Tennessee can no longer impose a two-year residency requirement for those seeking to obtain a retail liquor license, the U.S. Supreme Court ruled 7-2 Wednesday.
The case hinged on whether the 21st Amendment—which repealed Prohibition—gave states full regulatory reign over the sale of alcoholic beverages, no matter how protectionist their policies might be. Writing for the majority, Justice Samuel Alito said that it did not.
"Because Tennessee's two-year residency requirement for retail license applicants blatantly favors the state's residents and has little relationship to public health and safety, it is unconstitutional," he wrote.
That was good news for Doug and Mary Ketchum, who relocated to Tennessee in 2016 in order to run Kimbrough Wines & Spirits, a Memphis alcohol store the couple agreed to purchase while they still lived in Salt Lake City, Utah.
The couple wanted better air for their severely disabled daughter, Stacie, who suffered a collapsed lung while living in Salt Lake City. When they heard about a chance to buy Kimbrough Wines & Spirits, they applied for a license to run the store. Despite the fact that Tennessee had a law on the books requiring two years of state residency to obtain a liquor license, the Tennessee Alcoholic Beverage Commission agreed to approve their application and that of another out-of-state applicant, Total Wine. Tennessee's attorney general had, by that time, issued two opinions declaring the law unconstitutional.
Things were fine until the Tennessee Wine & Spirits Retailers Association—which lobbies for regulations that benefit state alcohol industry incumbents—sued the Tennessee Alcoholic Beverage Commission to stop both the Ketchums and Total Wine, a privately owned retail alcohol chain, from getting a Tennessee liquor license.
"In-staters are terrified that somebody like Total Wine is going to come in and compete with them," Institute for Justice attorney Anya Bidwell, who represents the Ketchums, tells Reason. The Retailers Association lost in the lower courts but kept appealing in hopes that they could block competition from out of state.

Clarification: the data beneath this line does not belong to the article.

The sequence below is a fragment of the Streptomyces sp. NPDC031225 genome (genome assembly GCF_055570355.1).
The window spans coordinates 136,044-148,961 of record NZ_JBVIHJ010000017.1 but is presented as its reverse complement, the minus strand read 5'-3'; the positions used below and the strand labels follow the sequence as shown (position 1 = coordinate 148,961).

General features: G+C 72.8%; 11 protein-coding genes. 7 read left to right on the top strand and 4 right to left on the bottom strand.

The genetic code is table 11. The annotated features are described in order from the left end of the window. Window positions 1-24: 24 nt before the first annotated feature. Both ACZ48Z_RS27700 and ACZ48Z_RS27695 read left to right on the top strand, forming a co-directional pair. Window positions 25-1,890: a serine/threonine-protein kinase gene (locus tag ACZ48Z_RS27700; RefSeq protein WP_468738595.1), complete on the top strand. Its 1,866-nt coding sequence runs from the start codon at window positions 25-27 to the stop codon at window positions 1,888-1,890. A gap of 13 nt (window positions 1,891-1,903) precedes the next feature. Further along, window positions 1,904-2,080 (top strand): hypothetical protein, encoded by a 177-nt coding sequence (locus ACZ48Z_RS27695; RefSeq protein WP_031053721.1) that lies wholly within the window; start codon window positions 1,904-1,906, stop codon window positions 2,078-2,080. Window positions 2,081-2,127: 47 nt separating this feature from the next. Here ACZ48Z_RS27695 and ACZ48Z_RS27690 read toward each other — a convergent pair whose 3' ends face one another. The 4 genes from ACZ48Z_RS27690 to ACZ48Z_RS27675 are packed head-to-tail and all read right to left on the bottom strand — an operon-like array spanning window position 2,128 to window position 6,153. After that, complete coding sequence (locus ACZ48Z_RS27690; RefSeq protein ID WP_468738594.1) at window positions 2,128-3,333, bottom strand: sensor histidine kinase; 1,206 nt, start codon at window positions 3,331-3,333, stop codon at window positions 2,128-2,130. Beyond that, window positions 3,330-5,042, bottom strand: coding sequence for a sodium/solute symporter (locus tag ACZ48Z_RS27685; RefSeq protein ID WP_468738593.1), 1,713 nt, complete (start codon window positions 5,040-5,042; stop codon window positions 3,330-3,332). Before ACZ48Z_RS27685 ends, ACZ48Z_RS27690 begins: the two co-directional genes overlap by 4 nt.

On paper, the law not only required that alcoholic retailers be in-state residents for two years in order to obtain a liquor license, but it also stipulated that they live there for 10 in order to renew. Liquor licenses require annual renewal, meaning that, if the Ketchums had succeeded in getting a license after their first two years, they would have lost it for the next seven.
In his dissent, Justice Neil M. Gorsuch said the majority was engaging in judicial activism and projecting their own policy prescriptions onto the 21st Amendment.
"Like it or not, those who adopted the 21st Amendment took the view that reasonable people can disagree about the costs and benefits of free trade in alcohol," he wrote. "Under the terms of the compromise they hammered out, the regulation of alcohol wasn't left to the imagination of a committee of nine sitting in Washington, D.C., but to the judgment of the people themselves and their local elected representatives."
The post-Prohibition era amendment ultimately repealed the ban on alcohol, but states also used it—and still do use it—to mold consumer behavior around the consumption of alcohol. Tennessee's liquor license requirements, passed in 1939, were no different.
"People don't realize there were still a lot of those pro-Prohibitionist forces at play in that era," C. Jarrett Dieterle, Director of Commercial Freedom at the R Street Institute, says. "There were still a lot of efforts to limit people's access to alcohol."
That's not lost on Gorsuch, who tipped his hat to pro-temperance regulation in his dissent. "Tennessee's residency requirement reduces competition in the liquor market by excluding nonresidents or recent arrivals," he wrote. "But even that effect might serve a legitimate state purpose by increasing the price of alcohol and thus moderating its use, an objective states have always remained free to pursue under the bargain of the 21st Amendment."